To begin, we need the annoyance-filter executable, a trained dictionary (and the related binary-only fast dictionary), and a little bash script that should look like this:
# To be used as a pipe-thru stdin-stdout for KMail filter 'pipe through'.
# Test the classification (Junk or Mail or Indeterminate) of the mail message
# received from stdin, adding the relevant X-Annoyance Filter msg headers.
# 'af' is a symlink in /usr/local/bin pointing to ~/.annoyance-filter/annoyance-filter
# 'FastDict.bin' is a symlink pointing to ~/.annoyance-filter/FastDict.bin
af --fread /usr/local/bin/FastDict.bin --phrasemin 1 --phrasemax 2 --transcript - --test -
Copy this script to /usr/local/bin/af-T-TP2 (or whatever name you see fit), run chmod to make it executable, and grant read/execute permissions to it for the user(s).
The script reads an e-mail from stdin ('--test -'), classifies it as either 'Junk', 'Mail,' or 'Indeterminate,' and writes it to stdout ('--transcript -'), with two new X-headers added:
X-Annoyance Filter-Junk-Probability: 0 (between 0 and 1; Mail 0.9)
X-Annoyance Filter-Classification: Mail (Junk, Mail or Indeterminate)
By default, whatever scores below 0.9 is mail and whatever scores over 0.9 is junk; thus there is no possibility of getting an 'Indeterminate' status, unless we purposely leave a gap between the '--treshmail' and the '--treshjunk' options and explicitly specify them when invoking Annoyance Filter.
Most of our e-mails will receive a Junk-Probability of 0 if acceptable, and 1 if junk; with a good dictionary it's unlikely you'll see intermediate probabilities between 0 and 1, even though it's a possibility. But we don't really have to look at that X-header line. Our best bet is to evaluate the Classification X-header; thus inside KMail we'll simply check for its value being either 'Junk' or 'Mail.'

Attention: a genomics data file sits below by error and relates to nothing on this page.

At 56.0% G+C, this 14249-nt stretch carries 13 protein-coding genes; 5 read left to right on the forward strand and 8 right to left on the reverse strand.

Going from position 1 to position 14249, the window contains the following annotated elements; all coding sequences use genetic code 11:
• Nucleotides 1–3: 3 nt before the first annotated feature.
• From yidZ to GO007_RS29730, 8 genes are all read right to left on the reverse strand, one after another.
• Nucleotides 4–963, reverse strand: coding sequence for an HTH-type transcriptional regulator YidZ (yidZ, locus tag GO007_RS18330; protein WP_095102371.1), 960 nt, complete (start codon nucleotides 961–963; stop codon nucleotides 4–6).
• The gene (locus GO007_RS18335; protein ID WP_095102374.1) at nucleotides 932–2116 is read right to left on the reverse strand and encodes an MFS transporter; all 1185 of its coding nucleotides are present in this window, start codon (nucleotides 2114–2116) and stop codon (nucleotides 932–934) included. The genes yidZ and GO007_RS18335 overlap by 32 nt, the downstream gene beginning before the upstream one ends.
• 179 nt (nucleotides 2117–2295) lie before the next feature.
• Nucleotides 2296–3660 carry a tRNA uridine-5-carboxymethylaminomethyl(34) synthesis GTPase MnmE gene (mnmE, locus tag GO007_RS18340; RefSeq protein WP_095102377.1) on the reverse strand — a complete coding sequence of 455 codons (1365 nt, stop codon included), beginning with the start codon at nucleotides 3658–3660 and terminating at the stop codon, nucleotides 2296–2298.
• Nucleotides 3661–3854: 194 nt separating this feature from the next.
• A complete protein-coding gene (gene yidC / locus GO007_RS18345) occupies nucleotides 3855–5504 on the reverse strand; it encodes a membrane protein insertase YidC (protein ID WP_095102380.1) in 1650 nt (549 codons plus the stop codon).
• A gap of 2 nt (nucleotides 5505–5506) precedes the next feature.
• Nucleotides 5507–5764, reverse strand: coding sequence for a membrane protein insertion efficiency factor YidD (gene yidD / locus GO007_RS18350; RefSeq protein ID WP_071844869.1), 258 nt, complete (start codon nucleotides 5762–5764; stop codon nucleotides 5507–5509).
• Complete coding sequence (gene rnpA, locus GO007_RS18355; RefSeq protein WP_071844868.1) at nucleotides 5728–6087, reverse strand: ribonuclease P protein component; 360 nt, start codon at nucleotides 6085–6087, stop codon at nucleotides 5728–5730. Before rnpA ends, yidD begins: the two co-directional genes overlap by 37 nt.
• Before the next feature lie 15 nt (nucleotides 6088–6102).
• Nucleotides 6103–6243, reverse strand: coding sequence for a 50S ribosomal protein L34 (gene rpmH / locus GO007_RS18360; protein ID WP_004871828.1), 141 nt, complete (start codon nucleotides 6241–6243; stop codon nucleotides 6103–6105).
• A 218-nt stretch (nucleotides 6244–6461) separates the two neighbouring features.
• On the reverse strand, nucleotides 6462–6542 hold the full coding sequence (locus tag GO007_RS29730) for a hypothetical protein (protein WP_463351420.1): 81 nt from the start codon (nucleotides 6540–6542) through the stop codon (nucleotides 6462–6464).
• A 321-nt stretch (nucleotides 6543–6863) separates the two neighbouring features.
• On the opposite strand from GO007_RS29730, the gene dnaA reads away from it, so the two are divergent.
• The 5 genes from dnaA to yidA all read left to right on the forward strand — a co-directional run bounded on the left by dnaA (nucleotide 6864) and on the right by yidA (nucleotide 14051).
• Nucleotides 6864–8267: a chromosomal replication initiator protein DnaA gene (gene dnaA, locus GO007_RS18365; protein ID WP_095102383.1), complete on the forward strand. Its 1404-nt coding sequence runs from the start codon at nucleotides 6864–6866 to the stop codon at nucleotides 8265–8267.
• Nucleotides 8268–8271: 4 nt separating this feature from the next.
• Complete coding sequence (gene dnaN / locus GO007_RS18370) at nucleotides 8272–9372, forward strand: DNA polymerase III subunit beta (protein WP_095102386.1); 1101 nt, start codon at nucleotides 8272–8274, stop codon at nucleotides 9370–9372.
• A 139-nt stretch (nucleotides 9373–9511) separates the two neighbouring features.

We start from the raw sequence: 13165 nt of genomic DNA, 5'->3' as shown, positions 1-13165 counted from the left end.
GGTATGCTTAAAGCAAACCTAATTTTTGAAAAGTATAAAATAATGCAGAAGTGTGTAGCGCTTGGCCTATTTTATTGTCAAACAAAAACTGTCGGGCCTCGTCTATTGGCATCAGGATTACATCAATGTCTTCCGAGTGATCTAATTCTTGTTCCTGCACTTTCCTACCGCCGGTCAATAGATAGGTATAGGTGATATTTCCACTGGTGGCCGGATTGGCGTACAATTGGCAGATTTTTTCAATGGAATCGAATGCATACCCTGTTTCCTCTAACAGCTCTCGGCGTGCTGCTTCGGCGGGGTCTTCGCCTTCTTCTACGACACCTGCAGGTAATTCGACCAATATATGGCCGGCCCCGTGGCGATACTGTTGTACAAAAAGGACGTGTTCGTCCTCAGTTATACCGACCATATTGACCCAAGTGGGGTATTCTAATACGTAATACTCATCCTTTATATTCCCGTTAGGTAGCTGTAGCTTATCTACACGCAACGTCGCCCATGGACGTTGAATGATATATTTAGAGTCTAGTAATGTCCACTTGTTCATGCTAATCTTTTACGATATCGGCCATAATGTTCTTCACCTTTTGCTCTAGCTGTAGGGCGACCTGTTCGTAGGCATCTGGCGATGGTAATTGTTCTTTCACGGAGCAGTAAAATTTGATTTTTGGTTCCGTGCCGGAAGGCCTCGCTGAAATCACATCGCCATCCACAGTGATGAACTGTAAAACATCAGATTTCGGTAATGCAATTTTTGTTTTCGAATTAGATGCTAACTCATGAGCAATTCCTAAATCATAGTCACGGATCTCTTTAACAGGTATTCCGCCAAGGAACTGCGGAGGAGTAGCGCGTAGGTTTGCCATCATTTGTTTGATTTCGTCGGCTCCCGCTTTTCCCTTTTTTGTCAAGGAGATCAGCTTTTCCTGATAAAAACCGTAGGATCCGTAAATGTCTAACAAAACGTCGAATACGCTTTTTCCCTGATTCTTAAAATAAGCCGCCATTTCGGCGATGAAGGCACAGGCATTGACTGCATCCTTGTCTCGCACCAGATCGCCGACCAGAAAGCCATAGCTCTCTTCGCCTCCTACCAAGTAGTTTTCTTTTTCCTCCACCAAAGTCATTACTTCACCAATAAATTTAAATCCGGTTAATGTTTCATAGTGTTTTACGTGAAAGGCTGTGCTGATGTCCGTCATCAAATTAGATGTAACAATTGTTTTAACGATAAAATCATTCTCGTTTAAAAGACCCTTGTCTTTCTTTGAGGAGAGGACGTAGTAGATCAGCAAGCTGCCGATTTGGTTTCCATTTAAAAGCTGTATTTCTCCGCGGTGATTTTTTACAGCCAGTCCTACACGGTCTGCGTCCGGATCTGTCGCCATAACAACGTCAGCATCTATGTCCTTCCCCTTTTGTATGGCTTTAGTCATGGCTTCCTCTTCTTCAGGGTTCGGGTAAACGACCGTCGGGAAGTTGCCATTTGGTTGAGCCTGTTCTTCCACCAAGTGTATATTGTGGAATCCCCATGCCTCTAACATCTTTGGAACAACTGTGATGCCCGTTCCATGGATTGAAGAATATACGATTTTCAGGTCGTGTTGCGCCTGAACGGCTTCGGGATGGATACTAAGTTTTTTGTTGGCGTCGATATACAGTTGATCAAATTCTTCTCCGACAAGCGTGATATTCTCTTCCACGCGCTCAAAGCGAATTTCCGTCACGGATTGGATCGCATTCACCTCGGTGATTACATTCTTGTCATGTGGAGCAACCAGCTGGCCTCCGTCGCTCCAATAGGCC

By the way, don't worry about spammers embedding an 'X-Annoyance Filter-Classification: Mail' header in their junk mailings. Annoyance Filter automatically discards pre-existing classifications (deeming them spoofed headers) and starts a new classification afresh.
Now that we've created our bash script, we'll fire up KMail and create a new mail folder called 'Junk-Mail.' Then from the KMail menu we choose Settings/Configure Filters and add rule-based filters organized as follow:
1. Annoyance Filter classification (af-T-TP2): must be applied to every incoming e-mail message. Checking for an @-sign in a message is a trick for being sure they all are processed.
2. White-Lists: we need a safety net, a set of filters for people or content we can't afford to lose, whatever the Annoyance Filter classification will be. This is called 'whitelisting.'
3. Spam-Filter: check for the presence of 'X-Annoyance Filter-Classification: Junk,' move the message to the Junk-Mail folder, and stop processing subsequent filter rules.
4. If desired, move any message not intercepted by the Spam-Filter step to an appropriate folder based on other filter criteria.
That's all, folks. From here on, every message will be appropriately classified by Annoyance Filter and spam will be moved to the Junk-Mail folder automatically. As a general rule, always move the alleged spam messages to a folder; don't nuke them. That way you can (and should) verify that no legitimate messages ended up in the junk folder. In the process, you'll also collect a personal junk collection, good for training your next spam filter.
I've put together a utilities tarball you can download that includes a pre-built dictionary -- spam only, you'll need to add training for your own legitimate mails -- and a bunch of scripts for simplifying your Annoyance Filter experience.
Corrado Cau has worked in the IT field for 15 years and spent most of his career as a system and network administrator on many platforms.